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March 1996, Volume 3, Number 3

Caribbean Immigration

On January 31, 1996 the last 124 Cubans left the US base at Guantanamo for the US. After Cubans and Haitians set out for the US in the summer of 1994, the US erected a tent city at Guantanamo, on the eastern tip of Cuba, to house some 29,000 Cubans and 21,000 Haitians who were picked up by the US Coast Guard at sea in Operation Sea Signal. Most of the Haitians were sent home, and most of the Cubans came to the US.

The Guantanamo base maintains materials to house up to 10,000 people in future emergencies.

The Cuban exodus was halted by a US-Cuban agreement that guaranteed Cubans at least 20,000 immigration visas annually, provided Cubans applied in Havana--although the US reported in February 1996 that 280 Cubans have been intercepted since May 1995 attempting to flee the island on small boats, or to enter the Guantanamo base. The Haitian exodus halted after President Aristide was returned to power, and the US stood firm on its policy of not admitting Haitians to the US.

Under an agreement with Cuba, the Bahamas will return Cuban boat people and Cuba will accept them. More than 30,000 Cubans who are detained or living in the Bahamas will be returned. The conditions and a timeline for the returned have not be released. Some of the Haitians and Cubans in the Bahamas were employed as low-wage farm workers while there.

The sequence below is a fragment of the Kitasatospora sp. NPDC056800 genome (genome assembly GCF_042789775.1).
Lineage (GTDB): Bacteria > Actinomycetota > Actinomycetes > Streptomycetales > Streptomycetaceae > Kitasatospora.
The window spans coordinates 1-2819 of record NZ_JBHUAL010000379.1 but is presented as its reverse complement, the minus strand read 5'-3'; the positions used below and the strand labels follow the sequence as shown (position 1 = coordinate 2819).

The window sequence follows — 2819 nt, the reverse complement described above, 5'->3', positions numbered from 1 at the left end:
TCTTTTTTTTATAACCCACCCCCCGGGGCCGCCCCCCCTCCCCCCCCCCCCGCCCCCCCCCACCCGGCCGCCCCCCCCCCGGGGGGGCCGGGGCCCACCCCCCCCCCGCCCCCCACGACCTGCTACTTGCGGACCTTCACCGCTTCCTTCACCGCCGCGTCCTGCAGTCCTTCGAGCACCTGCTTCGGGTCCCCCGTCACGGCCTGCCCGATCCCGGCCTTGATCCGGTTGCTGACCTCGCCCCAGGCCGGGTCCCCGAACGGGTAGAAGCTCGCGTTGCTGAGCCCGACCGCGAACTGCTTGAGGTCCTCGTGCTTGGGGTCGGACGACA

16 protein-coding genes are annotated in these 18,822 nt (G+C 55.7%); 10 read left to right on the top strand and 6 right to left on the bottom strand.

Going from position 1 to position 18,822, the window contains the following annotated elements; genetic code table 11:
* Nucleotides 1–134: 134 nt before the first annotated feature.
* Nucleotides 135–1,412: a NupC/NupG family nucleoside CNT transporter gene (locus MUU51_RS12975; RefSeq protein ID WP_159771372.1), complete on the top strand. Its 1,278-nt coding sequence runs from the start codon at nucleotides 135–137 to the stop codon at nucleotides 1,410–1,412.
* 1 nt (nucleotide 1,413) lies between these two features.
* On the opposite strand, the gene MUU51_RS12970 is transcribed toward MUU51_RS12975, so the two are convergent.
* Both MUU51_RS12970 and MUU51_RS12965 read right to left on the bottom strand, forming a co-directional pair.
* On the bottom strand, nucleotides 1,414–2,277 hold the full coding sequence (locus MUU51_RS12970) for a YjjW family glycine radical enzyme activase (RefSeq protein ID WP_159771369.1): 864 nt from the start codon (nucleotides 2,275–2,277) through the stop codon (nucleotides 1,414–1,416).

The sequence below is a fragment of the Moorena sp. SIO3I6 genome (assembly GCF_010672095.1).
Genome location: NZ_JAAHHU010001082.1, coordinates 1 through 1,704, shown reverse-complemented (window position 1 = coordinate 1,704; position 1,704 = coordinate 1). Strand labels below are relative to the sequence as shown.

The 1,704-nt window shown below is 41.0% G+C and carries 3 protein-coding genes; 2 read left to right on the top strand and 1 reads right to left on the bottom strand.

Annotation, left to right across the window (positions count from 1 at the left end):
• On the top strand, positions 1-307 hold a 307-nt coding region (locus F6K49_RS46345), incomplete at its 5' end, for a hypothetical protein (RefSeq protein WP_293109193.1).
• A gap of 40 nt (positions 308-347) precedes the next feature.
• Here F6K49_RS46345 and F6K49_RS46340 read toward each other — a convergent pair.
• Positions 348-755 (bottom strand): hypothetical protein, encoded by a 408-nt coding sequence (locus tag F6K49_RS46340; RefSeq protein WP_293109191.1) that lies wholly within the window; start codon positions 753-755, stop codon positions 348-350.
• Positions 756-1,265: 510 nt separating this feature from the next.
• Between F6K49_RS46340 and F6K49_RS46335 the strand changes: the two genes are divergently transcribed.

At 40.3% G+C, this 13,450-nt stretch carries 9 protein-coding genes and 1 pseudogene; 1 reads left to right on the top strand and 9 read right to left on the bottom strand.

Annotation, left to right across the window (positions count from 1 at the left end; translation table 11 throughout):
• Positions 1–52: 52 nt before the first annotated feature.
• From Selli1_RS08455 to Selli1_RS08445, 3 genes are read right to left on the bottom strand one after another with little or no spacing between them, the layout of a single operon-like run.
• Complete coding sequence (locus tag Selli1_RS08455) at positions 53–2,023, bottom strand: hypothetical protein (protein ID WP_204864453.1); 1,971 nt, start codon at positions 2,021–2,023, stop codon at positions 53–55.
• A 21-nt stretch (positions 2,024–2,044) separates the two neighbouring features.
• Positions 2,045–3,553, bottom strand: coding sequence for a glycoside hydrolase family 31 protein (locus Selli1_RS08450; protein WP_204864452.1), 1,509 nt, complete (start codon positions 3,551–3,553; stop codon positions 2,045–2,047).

Cuban President Fidel Castro agreed to lower, in some needy cases, the fee Cubans are charged for migrating to the US. Castro agreed to lower fees for 1,000 cases immediately and an additional 1,000 cases each year. The fees will be lowered from $600 to $300 dollars. The migration fees have meant that it costs up to $900, including airfare to emigrate to the US.

Mireya Navarro, "Camps at Guantanamo close as last of Cubans enter US," New York Times, February 1, 1996. Frances Kerry, "Castro agrees to lower emigration fees for some Cubans," Reuters, January 20, 1996. "Cuba, Bahamas reach accord on illegal immigration," Reuters, January 17, 1996.